Work-life balance is a buzzword that’s been around for a long time. You see it in job descriptions and in Glassdoor reviews by over zealous (or disgruntled) employees. But what does it look like in real-life? How do we prevent work from overtaking our personal time?
That’s the problem we tackled this month. We’re an ambitious group, but when the topic is important, we don’t shy away.
How did we (you) get here?
We started the conversation by asking members to elaborate on their current state of work-life balance and how they go to this point.
Kids are great for setting (or forcing) work boundaries.
And it’s important to build work time around the things you’re passionate about.
Practical Tips to Keep Work at the Office
Now, we wanted to know about the goods. We asked members to share some tips and insight they’ve gained on how to avoid working all the time.
The response was awesome.
When you’re running your own business, it can be hard to fully disconnect. But having one day away can make a huge difference in your mental and work life.
Turning off notifications on your phone can eliminate distractions and prevent you from responding unnecessarily to emails.
And try not to work on your lunch break.
How to Disconnect from the Connections
Technology keeps us so plugged into work that it can be hard to ignore emails, projects, and other reminders that come through on our many devices. But there are ways to manage the information overload.
How the Pandemic Changed Work
Everyday you probably see an article about remote work or how COVID-19 has shifted the way we work forever. And there’s some truth in that. But we wanted to understand how the pandemic has affected our member’s lives and the separation between work and personal life.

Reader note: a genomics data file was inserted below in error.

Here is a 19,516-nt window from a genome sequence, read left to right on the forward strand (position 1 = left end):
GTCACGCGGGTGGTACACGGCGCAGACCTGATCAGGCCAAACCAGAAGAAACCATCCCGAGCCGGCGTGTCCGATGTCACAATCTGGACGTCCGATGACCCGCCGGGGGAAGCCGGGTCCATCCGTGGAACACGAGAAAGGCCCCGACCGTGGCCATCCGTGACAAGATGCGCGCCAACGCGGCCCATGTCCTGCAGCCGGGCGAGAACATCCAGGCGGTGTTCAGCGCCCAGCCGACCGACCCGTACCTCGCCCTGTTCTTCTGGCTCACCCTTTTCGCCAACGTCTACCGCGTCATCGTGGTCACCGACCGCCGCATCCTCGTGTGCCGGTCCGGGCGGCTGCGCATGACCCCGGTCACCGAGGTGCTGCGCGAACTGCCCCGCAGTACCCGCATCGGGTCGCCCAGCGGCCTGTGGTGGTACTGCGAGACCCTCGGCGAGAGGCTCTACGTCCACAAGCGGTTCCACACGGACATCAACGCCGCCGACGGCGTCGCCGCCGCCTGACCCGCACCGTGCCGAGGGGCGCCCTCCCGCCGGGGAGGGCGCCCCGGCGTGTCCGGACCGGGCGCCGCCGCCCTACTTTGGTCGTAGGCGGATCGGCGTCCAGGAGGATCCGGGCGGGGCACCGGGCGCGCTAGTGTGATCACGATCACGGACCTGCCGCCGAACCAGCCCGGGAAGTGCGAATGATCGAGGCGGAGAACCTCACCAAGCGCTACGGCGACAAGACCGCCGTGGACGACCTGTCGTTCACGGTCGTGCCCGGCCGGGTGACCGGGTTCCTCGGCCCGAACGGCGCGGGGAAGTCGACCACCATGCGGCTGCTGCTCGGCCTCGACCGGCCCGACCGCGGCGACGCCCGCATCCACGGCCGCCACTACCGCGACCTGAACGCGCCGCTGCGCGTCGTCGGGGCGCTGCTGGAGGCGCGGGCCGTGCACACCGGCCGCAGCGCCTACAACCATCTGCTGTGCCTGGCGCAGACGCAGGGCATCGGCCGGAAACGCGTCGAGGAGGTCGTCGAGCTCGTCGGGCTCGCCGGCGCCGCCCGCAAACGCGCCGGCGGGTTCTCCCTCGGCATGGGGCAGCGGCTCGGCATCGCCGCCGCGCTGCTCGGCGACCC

Much of the change is good. Like causing us to slow down and enjoy the moments of life we may have breezed over before.
But working at home, alone, has plenty of challenges.
Establishing Expectations When You Want to Take Time Off
As a freelancer or entrepreneur, taking time off may seem impossible. But you have to do it. Seriously, you really should take time off. Working all the time is not healthy, nor should it be worn like a badge of honor (see our series on hustle culture).
Checking in with clients can establish a rapport and help you communicate when you’re unavailable.
Taking Steps for a Better Balanced Life
We had a great conversation, but candidly, if we don’t implement some of the things we discussed, it doesn’t do much good for us in our daily lives. Here’s what our folks said they’ll do to better manage the work life balance.
We Support Your Work Life Balance
In fact, we encourage it. We have conversations like this every month. If you’re already a SOCO member, you can join us each month for #Slack_Sessions
If you’re not a member but you want to be part of a community that supports you and talks about things that matter to your work, book a tour right here.